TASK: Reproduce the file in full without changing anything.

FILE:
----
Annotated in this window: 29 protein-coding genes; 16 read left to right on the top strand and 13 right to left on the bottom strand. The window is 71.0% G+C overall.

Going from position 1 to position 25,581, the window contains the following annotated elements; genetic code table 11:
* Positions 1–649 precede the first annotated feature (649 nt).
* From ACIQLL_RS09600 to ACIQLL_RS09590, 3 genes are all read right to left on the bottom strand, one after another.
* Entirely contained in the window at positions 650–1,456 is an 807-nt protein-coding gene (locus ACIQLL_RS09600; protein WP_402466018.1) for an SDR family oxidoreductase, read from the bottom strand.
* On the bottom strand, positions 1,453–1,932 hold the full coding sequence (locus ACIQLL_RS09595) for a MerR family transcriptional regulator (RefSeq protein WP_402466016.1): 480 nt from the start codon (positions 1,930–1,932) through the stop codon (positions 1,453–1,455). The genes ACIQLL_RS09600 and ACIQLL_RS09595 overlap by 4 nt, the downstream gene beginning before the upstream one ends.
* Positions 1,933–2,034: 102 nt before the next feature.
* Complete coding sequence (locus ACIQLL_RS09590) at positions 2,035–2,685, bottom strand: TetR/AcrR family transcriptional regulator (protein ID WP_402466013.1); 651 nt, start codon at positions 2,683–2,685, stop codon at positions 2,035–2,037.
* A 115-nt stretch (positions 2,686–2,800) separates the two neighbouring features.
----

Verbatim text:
Annotated in this window: 29 protein-coding genes; 16 read left to right on the top strand and 13 right to left on the bottom strand. The window is 71.0% G+C overall.

Going from position 1 to position 25,581, the window contains the following annotated elements; genetic code table 11:
* Positions 1–649 precede the first annotated feature (649 nt).
* From ACIQLL_RS09600 to ACIQLL_RS09590, 3 genes are all read right to left on the bottom strand, one after another.
* Entirely contained in the window at positions 650–1,456 is an 807-nt protein-coding gene (locus ACIQLL_RS09600; protein WP_402466018.1) for an SDR family oxidoreductase, read from the bottom strand.
* On the bottom strand, positions 1,453–1,932 hold the full coding sequence (locus ACIQLL_RS09595) for a MerR family transcriptional regulator (RefSeq protein WP_402466016.1): 480 nt from the start codon (positions 1,930–1,932) through the stop codon (positions 1,453–1,455). The genes ACIQLL_RS09600 and ACIQLL_RS09595 overlap by 4 nt, the downstream gene beginning before the upstream one ends.
* Positions 1,933–2,034: 102 nt before the next feature.
* Complete coding sequence (locus ACIQLL_RS09590) at positions 2,035–2,685, bottom strand: TetR/AcrR family transcriptional regulator (protein ID WP_402466013.1); 651 nt, start codon at positions 2,683–2,685, stop codon at positions 2,035–2,037.
* A 115-nt stretch (positions 2,686–2,800) separates the two neighbouring features.